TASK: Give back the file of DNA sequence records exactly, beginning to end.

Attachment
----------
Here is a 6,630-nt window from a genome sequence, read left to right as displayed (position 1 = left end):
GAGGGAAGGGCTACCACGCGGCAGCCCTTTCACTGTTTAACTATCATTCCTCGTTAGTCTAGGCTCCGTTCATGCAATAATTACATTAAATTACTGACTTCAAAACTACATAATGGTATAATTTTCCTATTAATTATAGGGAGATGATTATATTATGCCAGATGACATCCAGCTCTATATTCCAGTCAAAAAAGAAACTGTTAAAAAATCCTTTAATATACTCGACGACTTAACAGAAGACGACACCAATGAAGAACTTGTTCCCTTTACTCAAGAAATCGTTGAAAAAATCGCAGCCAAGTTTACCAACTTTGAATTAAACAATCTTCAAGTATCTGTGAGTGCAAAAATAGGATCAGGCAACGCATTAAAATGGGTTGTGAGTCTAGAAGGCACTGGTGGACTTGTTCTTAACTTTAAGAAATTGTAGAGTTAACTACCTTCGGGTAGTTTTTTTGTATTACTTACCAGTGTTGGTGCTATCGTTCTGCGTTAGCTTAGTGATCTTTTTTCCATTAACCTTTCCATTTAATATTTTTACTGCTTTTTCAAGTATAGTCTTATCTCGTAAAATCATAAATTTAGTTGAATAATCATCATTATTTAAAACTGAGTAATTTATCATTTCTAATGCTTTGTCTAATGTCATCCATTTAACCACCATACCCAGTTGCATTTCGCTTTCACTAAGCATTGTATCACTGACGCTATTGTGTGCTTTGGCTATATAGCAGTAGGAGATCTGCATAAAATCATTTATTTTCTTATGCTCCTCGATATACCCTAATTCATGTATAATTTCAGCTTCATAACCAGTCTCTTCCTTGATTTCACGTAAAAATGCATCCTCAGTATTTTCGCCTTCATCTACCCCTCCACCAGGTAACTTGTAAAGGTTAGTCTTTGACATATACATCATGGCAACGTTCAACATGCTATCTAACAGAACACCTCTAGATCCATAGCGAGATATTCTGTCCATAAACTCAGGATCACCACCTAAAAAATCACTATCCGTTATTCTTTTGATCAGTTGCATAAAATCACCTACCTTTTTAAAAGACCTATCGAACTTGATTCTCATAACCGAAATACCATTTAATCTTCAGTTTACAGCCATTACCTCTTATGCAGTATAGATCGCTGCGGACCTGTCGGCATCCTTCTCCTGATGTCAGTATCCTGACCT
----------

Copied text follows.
Here is a 6,630-nt window from a genome sequence, read left to right as displayed (position 1 = left end):
GAGGGAAGGGCTACCACGCGGCAGCCCTTTCACTGTTTAACTATCATTCCTCGTTAGTCTAGGCTCCGTTCATGCAATAATTACATTAAATTACTGACTTCAAAACTACATAATGGTATAATTTTCCTATTAATTATAGGGAGATGATTATATTATGCCAGATGACATCCAGCTCTATATTCCAGTCAAAAAAGAAACTGTTAAAAAATCCTTTAATATACTCGACGACTTAACAGAAGACGACACCAATGAAGAACTTGTTCCCTTTACTCAAGAAATCGTTGAAAAAATCGCAGCCAAGTTTACCAACTTTGAATTAAACAATCTTCAAGTATCTGTGAGTGCAAAAATAGGATCAGGCAACGCATTAAAATGGGTTGTGAGTCTAGAAGGCACTGGTGGACTTGTTCTTAACTTTAAGAAATTGTAGAGTTAACTACCTTCGGGTAGTTTTTTTGTATTACTTACCAGTGTTGGTGCTATCGTTCTGCGTTAGCTTAGTGATCTTTTTTCCATTAACCTTTCCATTTAATATTTTTACTGCTTTTTCAAGTATAGTCTTATCTCGTAAAATCATAAATTTAGTTGAATAATCATCATTATTTAAAACTGAGTAATTTATCATTTCTAATGCTTTGTCTAATGTCATCCATTTAACCACCATACCCAGTTGCATTTCGCTTTCACTAAGCATTGTATCACTGACGCTATTGTGTGCTTTGGCTATATAGCAGTAGGAGATCTGCATAAAATCATTTATTTTCTTATGCTCCTCGATATACCCTAATTCATGTATAATTTCAGCTTCATAACCAGTCTCTTCCTTGATTTCACGTAAAAATGCATCCTCAGTATTTTCGCCTTCATCTACCCCTCCACCAGGTAACTTGTAAAGGTTAGTCTTTGACATATACATCATGGCAACGTTCAACATGCTATCTAACAGAACACCTCTAGATCCATAGCGAGATATTCTGTCCATAAACTCAGGATCACCACCTAAAAAATCACTATCCGTTATTCTTTTGATCAGTTGCATAAAATCACCTACCTTTTTAAAAGACCTATCGAACTTGATTCTCATAACCGAAATACCATTTAATCTTCAGTTTACAGCCATTACCTCTTATGCAGTATAGATCGCTGCGGACCTGTCGGCATCCTTCTCCTGATGTCAGTATCCTGACCT